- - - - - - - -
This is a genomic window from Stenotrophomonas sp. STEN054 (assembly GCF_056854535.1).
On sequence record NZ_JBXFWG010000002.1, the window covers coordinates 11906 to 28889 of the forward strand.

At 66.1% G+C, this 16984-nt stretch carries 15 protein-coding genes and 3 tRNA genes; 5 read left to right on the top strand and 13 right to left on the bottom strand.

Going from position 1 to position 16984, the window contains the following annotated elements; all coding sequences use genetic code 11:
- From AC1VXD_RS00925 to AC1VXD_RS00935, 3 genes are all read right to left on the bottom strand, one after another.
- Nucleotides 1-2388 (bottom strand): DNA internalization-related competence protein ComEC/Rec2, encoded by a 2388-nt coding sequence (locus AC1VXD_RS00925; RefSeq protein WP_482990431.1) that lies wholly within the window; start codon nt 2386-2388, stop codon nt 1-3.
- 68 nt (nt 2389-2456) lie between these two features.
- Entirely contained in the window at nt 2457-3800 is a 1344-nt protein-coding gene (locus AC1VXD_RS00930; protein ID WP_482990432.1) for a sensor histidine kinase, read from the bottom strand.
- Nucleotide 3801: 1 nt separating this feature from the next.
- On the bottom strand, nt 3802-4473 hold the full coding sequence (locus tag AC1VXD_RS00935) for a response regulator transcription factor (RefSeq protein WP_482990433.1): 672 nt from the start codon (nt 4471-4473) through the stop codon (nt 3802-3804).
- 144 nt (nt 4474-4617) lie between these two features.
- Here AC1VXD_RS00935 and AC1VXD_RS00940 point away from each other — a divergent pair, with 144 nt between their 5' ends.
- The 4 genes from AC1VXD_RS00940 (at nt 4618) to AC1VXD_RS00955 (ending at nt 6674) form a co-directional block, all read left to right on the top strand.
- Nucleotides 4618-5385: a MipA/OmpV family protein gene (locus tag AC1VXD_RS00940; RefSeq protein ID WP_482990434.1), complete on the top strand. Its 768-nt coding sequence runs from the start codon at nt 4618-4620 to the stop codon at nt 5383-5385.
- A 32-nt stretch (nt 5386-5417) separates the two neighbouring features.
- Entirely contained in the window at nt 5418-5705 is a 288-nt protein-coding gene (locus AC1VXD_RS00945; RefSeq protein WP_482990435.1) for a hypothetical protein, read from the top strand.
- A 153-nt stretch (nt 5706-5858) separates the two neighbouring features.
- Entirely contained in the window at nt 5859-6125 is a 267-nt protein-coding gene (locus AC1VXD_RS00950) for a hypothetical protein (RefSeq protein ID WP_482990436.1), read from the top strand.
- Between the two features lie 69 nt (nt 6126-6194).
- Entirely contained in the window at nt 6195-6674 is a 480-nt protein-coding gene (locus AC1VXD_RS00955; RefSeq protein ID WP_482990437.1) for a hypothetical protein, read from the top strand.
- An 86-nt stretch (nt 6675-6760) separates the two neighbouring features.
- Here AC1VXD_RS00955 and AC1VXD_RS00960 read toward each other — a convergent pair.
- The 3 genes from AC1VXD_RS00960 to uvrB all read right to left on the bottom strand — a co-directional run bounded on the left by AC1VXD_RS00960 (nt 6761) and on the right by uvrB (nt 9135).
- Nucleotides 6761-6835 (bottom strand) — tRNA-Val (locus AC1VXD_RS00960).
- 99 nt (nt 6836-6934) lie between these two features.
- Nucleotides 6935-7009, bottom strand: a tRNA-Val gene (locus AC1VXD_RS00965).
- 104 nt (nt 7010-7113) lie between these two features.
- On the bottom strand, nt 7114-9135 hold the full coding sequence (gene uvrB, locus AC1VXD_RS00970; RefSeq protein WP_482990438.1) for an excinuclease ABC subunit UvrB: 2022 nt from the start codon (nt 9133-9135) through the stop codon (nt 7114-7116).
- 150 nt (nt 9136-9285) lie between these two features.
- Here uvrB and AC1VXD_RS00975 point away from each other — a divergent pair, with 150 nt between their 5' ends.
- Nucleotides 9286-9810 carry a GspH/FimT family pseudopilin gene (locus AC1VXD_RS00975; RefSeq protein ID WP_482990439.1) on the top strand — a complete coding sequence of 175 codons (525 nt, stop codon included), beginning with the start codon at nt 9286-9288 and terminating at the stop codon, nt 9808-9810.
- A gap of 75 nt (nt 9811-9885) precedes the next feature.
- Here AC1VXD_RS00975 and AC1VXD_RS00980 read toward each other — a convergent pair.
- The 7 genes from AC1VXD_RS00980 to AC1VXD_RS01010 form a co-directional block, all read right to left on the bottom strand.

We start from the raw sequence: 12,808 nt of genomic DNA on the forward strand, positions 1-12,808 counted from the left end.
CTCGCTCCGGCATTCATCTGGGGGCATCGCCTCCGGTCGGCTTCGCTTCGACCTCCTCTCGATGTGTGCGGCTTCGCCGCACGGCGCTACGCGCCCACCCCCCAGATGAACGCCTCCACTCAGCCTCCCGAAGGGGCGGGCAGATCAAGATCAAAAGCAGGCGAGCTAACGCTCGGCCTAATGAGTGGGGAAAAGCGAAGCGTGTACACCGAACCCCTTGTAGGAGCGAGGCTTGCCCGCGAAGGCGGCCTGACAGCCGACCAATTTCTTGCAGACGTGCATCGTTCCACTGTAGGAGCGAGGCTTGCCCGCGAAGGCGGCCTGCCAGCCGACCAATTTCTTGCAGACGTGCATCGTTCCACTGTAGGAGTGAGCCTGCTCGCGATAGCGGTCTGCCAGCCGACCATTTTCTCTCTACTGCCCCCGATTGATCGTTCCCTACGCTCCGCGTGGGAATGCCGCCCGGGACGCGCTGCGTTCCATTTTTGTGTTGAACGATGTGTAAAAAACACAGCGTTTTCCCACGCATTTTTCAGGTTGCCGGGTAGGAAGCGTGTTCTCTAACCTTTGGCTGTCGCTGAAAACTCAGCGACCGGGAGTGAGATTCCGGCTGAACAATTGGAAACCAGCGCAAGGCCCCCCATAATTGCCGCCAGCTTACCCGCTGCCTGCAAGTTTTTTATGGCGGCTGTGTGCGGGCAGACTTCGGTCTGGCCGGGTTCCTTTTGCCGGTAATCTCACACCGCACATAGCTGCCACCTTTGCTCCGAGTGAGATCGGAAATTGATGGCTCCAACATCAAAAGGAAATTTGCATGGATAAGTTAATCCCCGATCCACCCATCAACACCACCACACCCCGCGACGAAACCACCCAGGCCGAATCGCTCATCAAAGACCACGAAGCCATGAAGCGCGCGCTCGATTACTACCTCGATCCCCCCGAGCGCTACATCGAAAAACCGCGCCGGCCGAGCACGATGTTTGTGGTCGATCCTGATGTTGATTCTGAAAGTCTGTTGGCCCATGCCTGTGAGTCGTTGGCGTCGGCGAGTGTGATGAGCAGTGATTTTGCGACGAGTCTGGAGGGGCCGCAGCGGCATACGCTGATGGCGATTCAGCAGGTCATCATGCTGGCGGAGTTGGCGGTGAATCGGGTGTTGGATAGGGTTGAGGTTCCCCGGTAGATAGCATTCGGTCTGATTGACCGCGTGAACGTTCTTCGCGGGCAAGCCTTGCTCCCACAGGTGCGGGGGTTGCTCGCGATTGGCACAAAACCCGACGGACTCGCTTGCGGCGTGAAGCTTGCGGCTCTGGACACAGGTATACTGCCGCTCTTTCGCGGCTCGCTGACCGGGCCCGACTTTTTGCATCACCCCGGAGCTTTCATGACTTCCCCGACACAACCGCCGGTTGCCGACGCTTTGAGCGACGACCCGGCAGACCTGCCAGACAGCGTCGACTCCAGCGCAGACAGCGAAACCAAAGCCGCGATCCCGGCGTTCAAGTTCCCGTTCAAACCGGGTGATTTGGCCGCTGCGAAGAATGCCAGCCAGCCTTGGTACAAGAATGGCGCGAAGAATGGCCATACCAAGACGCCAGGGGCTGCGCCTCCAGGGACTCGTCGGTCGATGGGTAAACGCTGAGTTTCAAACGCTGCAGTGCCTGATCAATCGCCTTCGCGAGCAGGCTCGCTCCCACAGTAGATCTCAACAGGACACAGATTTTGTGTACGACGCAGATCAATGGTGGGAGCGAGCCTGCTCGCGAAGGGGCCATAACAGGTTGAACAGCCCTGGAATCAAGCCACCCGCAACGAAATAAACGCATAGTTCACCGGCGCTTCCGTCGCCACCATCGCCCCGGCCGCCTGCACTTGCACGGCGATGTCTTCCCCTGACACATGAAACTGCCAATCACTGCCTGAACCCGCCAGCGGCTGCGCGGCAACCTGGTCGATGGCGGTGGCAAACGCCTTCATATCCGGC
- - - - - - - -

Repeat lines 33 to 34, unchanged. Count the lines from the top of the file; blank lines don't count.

- Here AC1VXD_RS00975 and AC1VXD_RS00980 read toward each other — a convergent pair.
- The 7 genes from AC1VXD_RS00980 to AC1VXD_RS01010 form a co-directional block, all read right to left on the bottom strand.